2

One way of doing this : Localize lua_gettop in your target binary with IDA (which should be called very frequently). You can get it by downloading Lua sources, and look for error messages in your target binary. You should be able to reconstruct little by little the Lua runtime by looking at XRefs of lua functions containing error messages. Hook lua_gettop, ...


2

Aphex has demo's written in Delphi with a few code injection examples. Should compile with Delphi 2007...maybe even with Delphi 7. Remote Procedure Injection InjectLibrary InjectLibraryEx CreateProcessEx Inject Executable Most examples rely on Aphex's AfxCodeHook library (with source), and this is where the heavy lifting is done. Even without a copy of ...


2

An easy way to do this is to modify the IAT (Import Address Table/Import Directory) which can be done with a tool such as LordPE. From the main screen choose PE Editor and select the executable (or DLL) that you wish to modify: Then click Directories: Click the Ellipsis button next to Import Table: Right Click and choose add import: Now add your dll and ...


1

Since I cannot add a comment I will post it here: @NirIzr : Well it doesn't actually point to the end, does it? It should point to the memory where the actual byte array starts. Note that I first write the testString into the memory of my second program then the bytecode. Then I do remoteCave = (LPVOID)((DWORD)remoteString + stringlen) which should then be ...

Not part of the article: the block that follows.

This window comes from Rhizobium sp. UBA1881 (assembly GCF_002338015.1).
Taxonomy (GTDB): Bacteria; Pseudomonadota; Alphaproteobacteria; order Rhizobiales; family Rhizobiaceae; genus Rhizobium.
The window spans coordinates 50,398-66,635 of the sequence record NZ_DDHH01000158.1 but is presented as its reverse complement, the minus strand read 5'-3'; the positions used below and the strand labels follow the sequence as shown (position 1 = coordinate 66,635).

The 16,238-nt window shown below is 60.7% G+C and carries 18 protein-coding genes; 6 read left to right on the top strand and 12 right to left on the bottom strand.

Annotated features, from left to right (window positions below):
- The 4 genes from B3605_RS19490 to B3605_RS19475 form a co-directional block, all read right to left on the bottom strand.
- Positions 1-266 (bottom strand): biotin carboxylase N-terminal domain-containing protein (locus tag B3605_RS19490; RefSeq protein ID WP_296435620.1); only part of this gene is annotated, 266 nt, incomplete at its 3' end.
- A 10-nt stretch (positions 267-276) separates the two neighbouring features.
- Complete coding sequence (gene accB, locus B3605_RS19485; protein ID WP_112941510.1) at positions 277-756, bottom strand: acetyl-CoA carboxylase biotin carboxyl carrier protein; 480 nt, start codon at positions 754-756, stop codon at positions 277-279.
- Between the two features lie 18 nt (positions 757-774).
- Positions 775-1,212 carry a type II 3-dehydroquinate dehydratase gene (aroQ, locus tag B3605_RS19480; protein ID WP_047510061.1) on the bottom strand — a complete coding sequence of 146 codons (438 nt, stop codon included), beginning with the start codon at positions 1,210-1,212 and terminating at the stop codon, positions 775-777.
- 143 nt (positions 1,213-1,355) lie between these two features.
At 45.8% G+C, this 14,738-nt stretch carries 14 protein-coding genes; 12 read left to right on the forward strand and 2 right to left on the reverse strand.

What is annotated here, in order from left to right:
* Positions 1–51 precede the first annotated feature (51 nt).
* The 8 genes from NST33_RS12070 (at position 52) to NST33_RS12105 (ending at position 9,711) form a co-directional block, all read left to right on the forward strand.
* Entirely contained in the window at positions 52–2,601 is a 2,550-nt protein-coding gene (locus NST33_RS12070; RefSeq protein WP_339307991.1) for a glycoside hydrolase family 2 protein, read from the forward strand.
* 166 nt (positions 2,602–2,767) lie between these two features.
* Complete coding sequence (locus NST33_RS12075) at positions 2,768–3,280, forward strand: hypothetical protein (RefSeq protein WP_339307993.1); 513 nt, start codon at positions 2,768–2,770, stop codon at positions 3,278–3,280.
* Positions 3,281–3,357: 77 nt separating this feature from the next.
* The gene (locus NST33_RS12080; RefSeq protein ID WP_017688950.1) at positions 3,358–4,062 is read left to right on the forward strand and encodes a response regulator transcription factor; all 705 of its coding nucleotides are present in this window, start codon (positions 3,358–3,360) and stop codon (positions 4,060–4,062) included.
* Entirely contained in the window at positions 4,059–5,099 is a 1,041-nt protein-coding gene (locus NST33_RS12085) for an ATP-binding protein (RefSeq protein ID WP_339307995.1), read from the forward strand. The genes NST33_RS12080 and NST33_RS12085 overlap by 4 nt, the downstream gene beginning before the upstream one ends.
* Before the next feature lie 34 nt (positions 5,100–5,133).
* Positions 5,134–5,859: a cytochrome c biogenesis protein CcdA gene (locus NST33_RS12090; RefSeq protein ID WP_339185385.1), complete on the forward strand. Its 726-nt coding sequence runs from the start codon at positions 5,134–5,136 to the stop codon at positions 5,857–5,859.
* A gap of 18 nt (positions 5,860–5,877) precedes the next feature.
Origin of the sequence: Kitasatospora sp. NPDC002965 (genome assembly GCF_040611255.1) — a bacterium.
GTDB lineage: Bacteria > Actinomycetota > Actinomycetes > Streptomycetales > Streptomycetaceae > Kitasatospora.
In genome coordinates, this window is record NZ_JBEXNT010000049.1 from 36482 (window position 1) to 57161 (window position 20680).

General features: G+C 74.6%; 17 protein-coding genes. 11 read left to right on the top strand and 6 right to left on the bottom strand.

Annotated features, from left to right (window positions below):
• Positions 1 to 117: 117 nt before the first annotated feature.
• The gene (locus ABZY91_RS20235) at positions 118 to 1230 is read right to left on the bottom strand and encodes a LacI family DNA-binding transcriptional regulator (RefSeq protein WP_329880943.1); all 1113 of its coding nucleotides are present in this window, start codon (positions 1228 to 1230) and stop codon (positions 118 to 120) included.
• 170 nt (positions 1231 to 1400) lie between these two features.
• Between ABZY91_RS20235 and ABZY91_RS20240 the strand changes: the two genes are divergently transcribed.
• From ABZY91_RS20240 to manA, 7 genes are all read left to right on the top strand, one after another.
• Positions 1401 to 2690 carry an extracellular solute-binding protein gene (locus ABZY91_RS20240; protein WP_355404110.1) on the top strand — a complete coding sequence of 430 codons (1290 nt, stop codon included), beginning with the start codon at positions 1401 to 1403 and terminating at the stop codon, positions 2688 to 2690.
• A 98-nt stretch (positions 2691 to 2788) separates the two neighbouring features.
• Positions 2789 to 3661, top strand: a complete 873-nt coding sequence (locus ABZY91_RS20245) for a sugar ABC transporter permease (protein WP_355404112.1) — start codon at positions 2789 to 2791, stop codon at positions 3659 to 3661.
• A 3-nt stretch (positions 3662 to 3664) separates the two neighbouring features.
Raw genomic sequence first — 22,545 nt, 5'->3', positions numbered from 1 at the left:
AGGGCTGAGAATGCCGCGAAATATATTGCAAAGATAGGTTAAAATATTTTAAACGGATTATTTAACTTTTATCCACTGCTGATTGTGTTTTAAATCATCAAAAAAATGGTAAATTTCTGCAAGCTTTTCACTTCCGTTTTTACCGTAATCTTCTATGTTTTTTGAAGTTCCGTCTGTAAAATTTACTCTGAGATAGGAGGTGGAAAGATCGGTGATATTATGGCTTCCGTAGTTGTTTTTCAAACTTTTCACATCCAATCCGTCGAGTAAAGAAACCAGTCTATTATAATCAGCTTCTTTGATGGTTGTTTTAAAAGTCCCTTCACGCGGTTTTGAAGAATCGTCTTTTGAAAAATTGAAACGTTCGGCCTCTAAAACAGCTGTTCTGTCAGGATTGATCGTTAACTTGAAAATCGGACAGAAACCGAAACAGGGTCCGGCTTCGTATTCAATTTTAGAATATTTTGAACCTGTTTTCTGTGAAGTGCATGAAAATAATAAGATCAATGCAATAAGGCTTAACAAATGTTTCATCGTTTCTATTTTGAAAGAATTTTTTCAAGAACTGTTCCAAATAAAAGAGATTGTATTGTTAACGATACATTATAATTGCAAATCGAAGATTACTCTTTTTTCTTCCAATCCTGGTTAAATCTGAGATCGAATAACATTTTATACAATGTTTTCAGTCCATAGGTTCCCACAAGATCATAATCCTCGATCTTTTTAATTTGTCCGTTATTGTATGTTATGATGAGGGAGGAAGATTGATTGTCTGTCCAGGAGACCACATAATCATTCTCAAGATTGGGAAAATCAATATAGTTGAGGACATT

1

I ended up placing the required code in the executable: 00C0B500 68 B6B4C000 PUSH ForgedAl.00C0B4B6 ; ASCII "lua-extension.dll" 00C0B505 FF15 88F4C000 CALL DWORD PTR DS:[<&KERNEL32.LoadLibrar> ; kernel32.LoadLibraryA 00C0B50B 68 C9B4C000 PUSH ForgedAl.00C0B4C9 ; ASCII "initialize" 00C0B510 ...


1

Yes, you can. Like this: uint32_t some_value; uint32_t ptr_to_some_value; // eax is always 32-bit void __declspec(naked) hookYCoordASM() { __asm { // #1: to get the value mov eax, [esi + 0x7C]; mov some_value, eax; // #2: to get a pointer to the value lea eax, [esi + 0x7C]; mov ptr_to_some_value, eax; ...


1

Searched the local drive for an unknown binary that uses a dll found calc.exe from gnuwin32 it uses 2 dlls calc2.dll and readline5.dll copied all 3 of them to a test directory e:\GNUWIN32\bin>cp -v calc.exe calc2.dll readline5.dll e:\test\detours\. `calc.exe' -> `e:\\test\\detours\\./calc.exe' `calc2.dll' -> `e:\\test\\detours\\./calc2.dll' `...


1

It really depends on the functions you're hooking. If they're not likely to be changed, then scanning for the bytes would be the naive solution. It should be relatively fast and work perfectly fine. If it's likely that the functions will have changed (patches, removal, different compiler/build env, etc) then you could try to find a bytestring 'signature' ...


1

I have identified the problem. It comes in two steps: 1. Use PostMessageA instead of CallWindowProc PostMessageA(hWnd, WM_COMMAND, 40003, 0) does the heavy lifting and calls the WindowProc on the desired window. 2. Make sure that the Window is Top-Level I had ignored this before because the application window was visible and I thought it was top-level. ...


1

What error you get? Try something like this: class HashClass { public: byte data[1024]; LPVOID HashFunc(float, char, char); }; typedef LPVOID (HashClass::*HASHFUNC)(float, char, char); HASHFUNC *HashFunc = (HASHFUNC *) 0xD34DB33F; void CallHashFunction() { HashClass *hashClass = new HashClass(); (*hashClass.*HashFunc)(1.0f, 'a', 'b'); ...